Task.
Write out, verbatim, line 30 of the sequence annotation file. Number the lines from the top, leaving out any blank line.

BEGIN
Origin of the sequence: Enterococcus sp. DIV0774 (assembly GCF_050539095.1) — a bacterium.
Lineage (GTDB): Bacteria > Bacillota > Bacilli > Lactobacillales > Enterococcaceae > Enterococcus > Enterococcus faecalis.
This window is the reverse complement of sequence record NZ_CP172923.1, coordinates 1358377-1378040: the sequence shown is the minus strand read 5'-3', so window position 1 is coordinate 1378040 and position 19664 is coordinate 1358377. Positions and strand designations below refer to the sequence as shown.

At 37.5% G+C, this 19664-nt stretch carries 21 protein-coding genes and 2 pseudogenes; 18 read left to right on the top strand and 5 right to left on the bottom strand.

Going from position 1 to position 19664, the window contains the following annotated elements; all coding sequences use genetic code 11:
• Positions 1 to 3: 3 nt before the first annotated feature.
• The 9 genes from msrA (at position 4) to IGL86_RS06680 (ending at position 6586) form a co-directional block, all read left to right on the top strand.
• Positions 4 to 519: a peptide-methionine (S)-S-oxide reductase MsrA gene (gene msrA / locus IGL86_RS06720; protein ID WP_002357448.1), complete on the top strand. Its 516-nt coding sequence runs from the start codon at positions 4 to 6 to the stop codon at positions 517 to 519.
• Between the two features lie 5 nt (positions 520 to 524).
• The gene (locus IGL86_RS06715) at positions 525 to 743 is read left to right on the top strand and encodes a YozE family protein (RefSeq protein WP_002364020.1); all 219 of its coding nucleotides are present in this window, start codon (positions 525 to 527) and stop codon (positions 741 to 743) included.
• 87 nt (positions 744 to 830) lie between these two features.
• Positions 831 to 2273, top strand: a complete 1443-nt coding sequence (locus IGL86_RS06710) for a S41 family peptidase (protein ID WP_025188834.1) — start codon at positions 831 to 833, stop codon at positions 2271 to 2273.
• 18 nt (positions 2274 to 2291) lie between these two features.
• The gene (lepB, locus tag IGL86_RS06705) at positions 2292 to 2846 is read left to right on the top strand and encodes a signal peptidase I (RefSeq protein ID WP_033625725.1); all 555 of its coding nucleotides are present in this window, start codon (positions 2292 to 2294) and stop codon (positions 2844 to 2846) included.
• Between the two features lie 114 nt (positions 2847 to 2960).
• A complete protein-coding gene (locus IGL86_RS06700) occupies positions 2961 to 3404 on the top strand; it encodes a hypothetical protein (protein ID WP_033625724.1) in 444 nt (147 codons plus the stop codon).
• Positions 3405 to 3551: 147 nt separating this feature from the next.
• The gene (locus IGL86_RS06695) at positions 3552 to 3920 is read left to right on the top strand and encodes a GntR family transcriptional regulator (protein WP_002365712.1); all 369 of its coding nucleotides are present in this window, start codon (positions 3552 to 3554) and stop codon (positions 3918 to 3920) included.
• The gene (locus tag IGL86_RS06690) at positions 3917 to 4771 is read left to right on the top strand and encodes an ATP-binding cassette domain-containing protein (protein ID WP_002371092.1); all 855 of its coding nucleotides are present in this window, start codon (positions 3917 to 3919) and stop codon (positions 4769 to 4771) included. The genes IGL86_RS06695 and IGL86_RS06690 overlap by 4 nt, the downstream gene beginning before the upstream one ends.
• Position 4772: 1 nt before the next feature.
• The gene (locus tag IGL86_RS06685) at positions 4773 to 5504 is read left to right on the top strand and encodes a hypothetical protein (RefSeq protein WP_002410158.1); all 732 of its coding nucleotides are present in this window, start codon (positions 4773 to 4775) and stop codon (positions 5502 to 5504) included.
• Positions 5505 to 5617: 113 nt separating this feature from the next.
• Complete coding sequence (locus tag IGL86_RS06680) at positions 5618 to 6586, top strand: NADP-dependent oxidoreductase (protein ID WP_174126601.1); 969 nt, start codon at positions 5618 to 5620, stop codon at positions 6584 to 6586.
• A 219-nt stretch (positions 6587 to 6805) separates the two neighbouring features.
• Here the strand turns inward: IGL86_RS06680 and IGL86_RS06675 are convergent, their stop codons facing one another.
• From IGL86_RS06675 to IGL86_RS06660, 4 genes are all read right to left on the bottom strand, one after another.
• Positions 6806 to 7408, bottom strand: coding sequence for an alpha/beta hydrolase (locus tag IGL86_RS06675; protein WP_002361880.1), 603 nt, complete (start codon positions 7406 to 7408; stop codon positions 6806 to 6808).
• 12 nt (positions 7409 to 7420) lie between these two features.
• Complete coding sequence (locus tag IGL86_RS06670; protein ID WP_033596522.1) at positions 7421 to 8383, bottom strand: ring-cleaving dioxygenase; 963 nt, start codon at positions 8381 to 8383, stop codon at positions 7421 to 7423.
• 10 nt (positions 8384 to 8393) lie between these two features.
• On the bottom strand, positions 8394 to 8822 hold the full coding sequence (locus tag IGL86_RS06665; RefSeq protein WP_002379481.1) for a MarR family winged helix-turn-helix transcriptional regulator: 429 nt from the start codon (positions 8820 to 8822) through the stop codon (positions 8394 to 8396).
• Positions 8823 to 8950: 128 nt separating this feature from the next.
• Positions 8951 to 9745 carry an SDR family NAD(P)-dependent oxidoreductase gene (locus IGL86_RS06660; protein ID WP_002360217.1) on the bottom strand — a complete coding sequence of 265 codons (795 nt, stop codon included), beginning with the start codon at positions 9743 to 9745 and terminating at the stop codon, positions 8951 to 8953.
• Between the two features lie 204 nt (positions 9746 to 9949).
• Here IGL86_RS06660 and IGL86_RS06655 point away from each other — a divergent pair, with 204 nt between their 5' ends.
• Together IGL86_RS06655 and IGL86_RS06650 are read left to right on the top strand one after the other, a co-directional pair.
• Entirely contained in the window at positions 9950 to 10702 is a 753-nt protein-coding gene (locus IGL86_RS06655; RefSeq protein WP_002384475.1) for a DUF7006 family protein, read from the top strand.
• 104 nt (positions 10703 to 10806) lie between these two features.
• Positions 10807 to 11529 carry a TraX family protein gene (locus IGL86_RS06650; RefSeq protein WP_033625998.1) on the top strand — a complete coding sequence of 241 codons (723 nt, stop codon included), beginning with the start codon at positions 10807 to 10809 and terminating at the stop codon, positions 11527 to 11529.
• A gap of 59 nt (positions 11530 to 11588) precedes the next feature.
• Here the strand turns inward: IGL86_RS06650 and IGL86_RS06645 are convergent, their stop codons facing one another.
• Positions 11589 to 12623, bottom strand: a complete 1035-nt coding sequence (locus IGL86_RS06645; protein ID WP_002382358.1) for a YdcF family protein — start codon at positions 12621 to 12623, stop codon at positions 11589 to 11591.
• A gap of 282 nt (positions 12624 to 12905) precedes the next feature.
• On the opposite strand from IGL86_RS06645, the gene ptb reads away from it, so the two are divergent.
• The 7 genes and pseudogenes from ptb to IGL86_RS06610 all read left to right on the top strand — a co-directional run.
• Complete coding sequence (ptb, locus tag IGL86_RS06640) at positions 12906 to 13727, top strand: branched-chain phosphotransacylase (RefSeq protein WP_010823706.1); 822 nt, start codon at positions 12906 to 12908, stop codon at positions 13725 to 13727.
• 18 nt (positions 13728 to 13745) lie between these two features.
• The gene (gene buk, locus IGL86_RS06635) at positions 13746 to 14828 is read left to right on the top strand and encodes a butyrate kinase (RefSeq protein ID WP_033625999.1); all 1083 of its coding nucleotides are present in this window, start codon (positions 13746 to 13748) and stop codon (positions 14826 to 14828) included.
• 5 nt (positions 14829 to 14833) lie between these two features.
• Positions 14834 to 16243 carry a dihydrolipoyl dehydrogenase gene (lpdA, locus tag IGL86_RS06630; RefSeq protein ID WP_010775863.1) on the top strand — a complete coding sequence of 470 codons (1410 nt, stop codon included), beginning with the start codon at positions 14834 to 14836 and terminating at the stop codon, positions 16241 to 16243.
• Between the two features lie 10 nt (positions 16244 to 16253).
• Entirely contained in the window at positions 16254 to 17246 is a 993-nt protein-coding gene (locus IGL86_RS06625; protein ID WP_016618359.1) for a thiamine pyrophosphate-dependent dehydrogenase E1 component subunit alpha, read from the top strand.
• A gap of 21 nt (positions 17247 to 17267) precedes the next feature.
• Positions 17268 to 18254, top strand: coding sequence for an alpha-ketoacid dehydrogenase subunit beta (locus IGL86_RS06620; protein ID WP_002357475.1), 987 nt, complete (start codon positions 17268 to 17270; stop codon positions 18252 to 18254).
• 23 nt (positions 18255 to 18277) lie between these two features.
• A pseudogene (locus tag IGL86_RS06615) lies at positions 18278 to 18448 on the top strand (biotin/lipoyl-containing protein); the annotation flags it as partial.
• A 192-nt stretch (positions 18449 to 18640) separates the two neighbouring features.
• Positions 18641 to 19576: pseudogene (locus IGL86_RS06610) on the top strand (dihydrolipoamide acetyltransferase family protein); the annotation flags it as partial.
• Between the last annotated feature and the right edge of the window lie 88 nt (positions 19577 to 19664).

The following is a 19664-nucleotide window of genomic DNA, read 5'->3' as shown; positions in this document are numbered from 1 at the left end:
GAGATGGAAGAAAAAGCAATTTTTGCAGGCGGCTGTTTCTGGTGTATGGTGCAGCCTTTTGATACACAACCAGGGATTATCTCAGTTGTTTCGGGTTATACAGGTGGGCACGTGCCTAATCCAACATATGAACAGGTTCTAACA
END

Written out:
• 10 nt (positions 8384 to 8393) lie between these two features.